Disability in the Irish Labour Market

People with a disability are substantially less likely to be active in the labour market and are more likely to experience discrimination.

In 2010, working-age people with a disability were less than half as likely to be active in the labour market (36% compared to 77% of other adults) and had a considerably higher unemployment rate (22% compared to 16% of other adults) than those without a disability, according to a new report published today (Wednesday 16th January) by the ESRI and the Equality Authority.

Evidence from EU data indicates that the employment rate of people with a disability is low in Ireland by European standards.

Furthermore, people with a disability are also more likely to have experienced discrimination. In 2010, 19 per cent of working-age people with a disability had experienced discrimination in the preceding two years compared to 13 per cent of other working-age adults.

But there have been improvements in the area of discrimination against people with a disability: there was a significant fall in the percentage of people with a disability who experienced discrimination between 2004 and 2010 (from 26% to 19%). This means that while people with a disability in 2010 were more likely than other adults to experience discrimination, the gap had narrowed compared to 2004.

The results are based on new analysis of the CSO’s Quarterly National Household Survey: Equality Module 2010, which asked over 16,800 adults in Ireland about their experience of discrimination in a range of different situations. This was combined with information on individuals’ labour market status. These data were collected after the labour market entered deep recession and in the report they are compared with data from the Equality Module conducted in 2004 during the economic boom. The report focused on people with a disability of working age (over 1,000 people with a disability aged 18 to 64, excluding students).

Other findings of the report included the following:

  • In 2010, people with physical disability and those with emotional/ psychological disability were less likely to be active in the labour market than those with other types of disability.
  • People with intellectual/learning disability are more likely to have experienced work-related discrimination in 2010 than people with a physical disability.
  • Since 2004 here has been an increase in unemployment among people with a disability (from 8 per cent to 22 per cent), while the percentage of people with a disability active in the labour market remained relatively stable at just over one third.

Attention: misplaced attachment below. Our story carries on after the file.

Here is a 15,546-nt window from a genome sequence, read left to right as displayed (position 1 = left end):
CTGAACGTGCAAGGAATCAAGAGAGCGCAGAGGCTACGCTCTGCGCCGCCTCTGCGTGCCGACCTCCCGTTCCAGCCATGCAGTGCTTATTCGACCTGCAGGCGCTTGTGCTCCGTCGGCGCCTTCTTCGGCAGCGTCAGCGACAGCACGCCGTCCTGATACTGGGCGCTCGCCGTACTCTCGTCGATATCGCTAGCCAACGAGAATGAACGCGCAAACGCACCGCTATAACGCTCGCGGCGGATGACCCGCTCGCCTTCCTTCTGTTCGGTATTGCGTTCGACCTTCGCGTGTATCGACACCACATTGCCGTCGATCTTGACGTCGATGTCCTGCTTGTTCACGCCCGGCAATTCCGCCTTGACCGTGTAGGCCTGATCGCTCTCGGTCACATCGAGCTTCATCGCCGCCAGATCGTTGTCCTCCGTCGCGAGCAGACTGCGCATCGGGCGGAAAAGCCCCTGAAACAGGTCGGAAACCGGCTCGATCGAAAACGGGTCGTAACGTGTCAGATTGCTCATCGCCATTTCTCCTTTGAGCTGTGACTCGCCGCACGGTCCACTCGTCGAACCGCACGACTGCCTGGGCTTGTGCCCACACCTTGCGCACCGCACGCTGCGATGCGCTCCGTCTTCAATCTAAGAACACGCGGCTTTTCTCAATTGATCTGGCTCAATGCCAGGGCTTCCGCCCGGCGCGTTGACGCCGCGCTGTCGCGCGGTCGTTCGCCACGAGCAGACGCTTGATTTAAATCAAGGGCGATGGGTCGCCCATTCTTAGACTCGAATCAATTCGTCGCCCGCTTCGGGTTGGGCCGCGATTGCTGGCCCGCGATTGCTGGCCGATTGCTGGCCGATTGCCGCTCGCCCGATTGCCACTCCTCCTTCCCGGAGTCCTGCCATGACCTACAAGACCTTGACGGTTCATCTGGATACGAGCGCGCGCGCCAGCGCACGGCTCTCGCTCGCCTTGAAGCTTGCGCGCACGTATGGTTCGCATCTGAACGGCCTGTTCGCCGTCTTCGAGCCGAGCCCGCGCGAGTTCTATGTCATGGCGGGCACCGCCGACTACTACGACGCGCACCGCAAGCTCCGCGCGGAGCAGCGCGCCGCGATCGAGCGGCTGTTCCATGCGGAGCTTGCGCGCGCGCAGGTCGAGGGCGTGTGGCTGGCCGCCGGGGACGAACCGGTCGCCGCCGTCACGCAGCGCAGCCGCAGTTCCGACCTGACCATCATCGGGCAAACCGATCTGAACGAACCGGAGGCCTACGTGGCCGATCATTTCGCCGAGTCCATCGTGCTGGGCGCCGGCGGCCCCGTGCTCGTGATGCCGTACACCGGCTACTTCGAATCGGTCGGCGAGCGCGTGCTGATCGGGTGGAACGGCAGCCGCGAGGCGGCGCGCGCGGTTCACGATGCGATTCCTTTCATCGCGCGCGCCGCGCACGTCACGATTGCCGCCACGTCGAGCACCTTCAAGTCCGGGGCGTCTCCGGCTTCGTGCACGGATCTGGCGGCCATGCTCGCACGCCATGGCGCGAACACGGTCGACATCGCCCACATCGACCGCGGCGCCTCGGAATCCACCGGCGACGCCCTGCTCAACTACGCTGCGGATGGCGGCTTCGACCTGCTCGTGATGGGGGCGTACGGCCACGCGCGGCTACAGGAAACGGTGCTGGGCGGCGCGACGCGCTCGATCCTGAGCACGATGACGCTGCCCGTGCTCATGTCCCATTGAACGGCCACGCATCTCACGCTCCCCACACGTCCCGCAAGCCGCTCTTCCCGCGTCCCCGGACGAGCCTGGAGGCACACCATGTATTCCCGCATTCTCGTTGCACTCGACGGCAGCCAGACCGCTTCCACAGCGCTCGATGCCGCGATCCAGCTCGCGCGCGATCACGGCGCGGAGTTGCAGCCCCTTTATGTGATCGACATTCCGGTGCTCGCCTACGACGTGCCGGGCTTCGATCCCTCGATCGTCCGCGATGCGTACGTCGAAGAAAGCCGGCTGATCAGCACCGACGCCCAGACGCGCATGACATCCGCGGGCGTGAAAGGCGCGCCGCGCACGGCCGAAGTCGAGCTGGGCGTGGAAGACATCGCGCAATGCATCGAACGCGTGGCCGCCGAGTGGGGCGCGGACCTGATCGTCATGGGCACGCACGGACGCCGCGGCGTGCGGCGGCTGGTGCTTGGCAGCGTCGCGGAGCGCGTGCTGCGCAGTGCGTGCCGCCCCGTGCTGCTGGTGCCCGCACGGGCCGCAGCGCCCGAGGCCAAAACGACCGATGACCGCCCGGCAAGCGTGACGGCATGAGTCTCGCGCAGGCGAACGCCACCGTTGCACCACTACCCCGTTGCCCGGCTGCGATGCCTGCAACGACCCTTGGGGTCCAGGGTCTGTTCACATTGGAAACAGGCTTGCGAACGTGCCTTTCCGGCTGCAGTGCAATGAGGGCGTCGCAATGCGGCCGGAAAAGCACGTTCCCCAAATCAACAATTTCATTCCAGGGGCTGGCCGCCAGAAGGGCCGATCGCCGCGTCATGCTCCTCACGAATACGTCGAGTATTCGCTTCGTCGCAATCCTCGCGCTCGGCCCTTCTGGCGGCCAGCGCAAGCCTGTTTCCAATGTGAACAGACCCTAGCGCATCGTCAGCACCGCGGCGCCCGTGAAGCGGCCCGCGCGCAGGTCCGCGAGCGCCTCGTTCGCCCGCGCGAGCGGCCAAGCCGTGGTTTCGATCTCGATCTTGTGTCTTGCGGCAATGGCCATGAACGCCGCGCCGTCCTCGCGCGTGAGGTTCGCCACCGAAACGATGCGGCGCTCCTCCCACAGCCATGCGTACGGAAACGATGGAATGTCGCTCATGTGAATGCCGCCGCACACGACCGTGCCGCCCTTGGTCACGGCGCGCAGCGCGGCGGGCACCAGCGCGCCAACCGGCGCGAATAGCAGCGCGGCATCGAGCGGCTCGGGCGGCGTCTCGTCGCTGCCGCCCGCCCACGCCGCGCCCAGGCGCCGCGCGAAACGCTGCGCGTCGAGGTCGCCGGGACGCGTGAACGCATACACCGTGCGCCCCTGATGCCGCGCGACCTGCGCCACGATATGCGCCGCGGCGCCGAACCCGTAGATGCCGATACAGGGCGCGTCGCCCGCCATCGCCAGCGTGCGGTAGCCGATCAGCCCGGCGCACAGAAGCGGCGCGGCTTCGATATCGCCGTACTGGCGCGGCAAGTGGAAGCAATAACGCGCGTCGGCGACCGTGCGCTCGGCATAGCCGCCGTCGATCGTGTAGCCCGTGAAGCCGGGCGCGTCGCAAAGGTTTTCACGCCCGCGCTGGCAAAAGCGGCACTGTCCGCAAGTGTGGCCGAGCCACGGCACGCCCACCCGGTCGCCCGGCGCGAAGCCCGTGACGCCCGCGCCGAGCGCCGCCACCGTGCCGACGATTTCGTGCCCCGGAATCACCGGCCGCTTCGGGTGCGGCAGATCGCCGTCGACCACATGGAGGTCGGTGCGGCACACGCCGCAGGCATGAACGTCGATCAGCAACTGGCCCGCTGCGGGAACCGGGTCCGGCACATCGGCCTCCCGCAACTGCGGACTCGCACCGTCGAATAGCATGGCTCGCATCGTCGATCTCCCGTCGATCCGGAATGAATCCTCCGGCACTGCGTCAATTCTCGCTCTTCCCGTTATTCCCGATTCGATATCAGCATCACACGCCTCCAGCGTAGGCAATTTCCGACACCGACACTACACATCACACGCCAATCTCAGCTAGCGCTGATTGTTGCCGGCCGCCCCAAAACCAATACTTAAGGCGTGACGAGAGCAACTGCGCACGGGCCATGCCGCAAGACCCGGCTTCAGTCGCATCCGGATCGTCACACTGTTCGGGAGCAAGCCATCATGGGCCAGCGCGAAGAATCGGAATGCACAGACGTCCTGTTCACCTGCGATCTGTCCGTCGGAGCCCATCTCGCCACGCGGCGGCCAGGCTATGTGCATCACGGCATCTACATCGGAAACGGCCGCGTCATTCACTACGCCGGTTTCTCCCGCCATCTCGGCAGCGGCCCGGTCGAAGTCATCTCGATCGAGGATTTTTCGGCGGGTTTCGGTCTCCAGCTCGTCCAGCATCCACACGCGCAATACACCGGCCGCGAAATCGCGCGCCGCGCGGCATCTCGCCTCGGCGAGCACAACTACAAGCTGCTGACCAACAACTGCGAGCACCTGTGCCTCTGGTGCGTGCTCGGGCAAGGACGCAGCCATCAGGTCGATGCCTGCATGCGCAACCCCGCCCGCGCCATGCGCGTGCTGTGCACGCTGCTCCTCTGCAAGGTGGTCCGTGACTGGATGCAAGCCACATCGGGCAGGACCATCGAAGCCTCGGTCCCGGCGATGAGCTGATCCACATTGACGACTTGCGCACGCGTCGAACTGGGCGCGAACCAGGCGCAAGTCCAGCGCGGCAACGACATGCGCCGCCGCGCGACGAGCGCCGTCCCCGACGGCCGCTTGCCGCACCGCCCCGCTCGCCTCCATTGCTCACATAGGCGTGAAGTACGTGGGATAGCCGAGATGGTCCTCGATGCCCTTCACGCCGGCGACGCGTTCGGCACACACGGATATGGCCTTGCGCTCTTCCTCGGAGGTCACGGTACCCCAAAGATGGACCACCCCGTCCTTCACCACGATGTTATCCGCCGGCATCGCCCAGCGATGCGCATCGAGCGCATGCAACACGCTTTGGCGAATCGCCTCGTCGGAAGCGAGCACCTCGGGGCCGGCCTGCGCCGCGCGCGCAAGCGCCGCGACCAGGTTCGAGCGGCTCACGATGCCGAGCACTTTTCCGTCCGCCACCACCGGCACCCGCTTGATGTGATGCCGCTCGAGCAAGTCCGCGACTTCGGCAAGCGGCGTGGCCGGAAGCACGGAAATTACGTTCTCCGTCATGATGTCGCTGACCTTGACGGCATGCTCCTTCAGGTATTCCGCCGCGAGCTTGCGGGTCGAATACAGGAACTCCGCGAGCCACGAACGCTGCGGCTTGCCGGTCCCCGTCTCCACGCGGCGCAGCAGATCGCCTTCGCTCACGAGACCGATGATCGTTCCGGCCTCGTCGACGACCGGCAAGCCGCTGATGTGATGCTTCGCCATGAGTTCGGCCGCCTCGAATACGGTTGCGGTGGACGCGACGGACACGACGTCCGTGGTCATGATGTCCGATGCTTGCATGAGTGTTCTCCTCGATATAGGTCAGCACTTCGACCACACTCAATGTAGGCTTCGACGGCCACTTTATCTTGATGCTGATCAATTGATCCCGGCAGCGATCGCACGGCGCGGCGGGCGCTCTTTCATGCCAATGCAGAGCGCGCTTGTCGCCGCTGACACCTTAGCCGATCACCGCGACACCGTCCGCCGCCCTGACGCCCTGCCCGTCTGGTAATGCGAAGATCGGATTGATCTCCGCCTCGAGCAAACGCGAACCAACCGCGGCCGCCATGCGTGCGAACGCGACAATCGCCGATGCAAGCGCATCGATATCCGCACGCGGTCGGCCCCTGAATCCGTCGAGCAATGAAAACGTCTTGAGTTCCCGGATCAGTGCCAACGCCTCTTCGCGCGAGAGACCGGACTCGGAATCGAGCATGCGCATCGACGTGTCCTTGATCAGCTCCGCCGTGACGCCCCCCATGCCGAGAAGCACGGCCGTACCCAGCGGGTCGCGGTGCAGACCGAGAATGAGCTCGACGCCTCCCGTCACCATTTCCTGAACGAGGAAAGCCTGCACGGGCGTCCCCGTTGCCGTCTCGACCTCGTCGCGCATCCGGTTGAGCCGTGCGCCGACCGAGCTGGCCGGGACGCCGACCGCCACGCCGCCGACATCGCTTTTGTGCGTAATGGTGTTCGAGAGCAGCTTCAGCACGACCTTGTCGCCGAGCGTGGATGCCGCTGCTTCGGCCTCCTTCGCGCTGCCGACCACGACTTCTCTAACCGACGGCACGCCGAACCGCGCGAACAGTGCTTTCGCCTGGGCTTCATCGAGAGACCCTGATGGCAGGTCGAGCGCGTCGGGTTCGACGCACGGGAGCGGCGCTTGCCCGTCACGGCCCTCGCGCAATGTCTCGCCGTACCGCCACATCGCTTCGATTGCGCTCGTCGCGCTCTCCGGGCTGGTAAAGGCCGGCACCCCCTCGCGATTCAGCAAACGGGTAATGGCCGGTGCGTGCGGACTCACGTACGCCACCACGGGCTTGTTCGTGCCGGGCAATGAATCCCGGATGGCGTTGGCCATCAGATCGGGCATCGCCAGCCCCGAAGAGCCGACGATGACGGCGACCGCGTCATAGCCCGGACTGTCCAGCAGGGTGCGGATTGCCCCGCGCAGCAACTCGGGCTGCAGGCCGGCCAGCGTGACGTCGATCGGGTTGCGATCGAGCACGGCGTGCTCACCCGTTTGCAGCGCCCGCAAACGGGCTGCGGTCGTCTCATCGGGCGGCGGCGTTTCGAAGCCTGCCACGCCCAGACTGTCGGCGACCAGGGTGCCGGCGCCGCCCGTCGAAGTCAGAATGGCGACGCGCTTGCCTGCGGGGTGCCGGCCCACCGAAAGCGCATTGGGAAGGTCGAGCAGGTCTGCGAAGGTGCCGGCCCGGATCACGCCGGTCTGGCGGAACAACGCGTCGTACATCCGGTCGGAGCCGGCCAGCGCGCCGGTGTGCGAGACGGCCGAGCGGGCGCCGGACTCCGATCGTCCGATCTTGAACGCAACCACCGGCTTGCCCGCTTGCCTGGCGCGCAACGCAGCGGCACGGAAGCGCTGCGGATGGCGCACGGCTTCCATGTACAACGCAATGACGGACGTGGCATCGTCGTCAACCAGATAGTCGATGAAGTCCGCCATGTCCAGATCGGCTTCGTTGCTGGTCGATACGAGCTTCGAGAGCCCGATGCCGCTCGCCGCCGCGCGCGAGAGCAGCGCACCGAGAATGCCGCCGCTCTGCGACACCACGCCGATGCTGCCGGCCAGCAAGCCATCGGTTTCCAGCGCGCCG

• The change in labour market situation between 2004 and 2010 was different for men and women with a disability: the labour market participation rate of men with a disability increased slightly while the rate fell slightly for women with a disability.
  • Both discrimination in relation to work (in seeking work or in the workplace) and in relation to gaining access to services (such as shops, pubs, restaurants, financial institutions, health care, other public services) fell for working-age people with a disability between 2004 and 2010: work-related discrimination dropped from 16% to 10% while service-related discrimination fell from 21% to 15%.

Report author Dorothy Watson said: “There is considerable room to enable more people with a disability to enter employment in Ireland. Irish and international evidence suggests that, given the right circumstances and supports, about half of working-age people with a disability could be at work instead of the present figure of under one third.”
Welcoming the report, Renee Dempsey, CEO of the Equality Authority, said: “Despite moves to mainstreaming in disability employment policy, the employment rate for people with disabilities in Ireland continues to be very low. There needs to be a renewed policy focus on increasing employment among people with a disability.”

 

Notes for Editors:

1. Disability in the Irish Labour Market: Evidence from the QNHS Equality Module 2010, by Dorothy Watson, Gillian Kingston and Frances McGinnity (ESRI), will be published online on the ESRI website at www.esri.ie, and The Equality Authority website at www.equality.ie at 00:01 a.m. Wednesday 16th January.
2. The embargo is until 00:01 a.m. Wednesday 16th January.
3. Members of the Media are invited to attend a media briefing at 11am Tuesday 15th January, at the ESRI.

4. This study was commissioned by The Equality Authority and is one of three reports based on analysis of the Equality Module 2010.
5. The study is jointly published by The Equality Authority and the Economic and Social Research Institute, and is supported by the European Union’s

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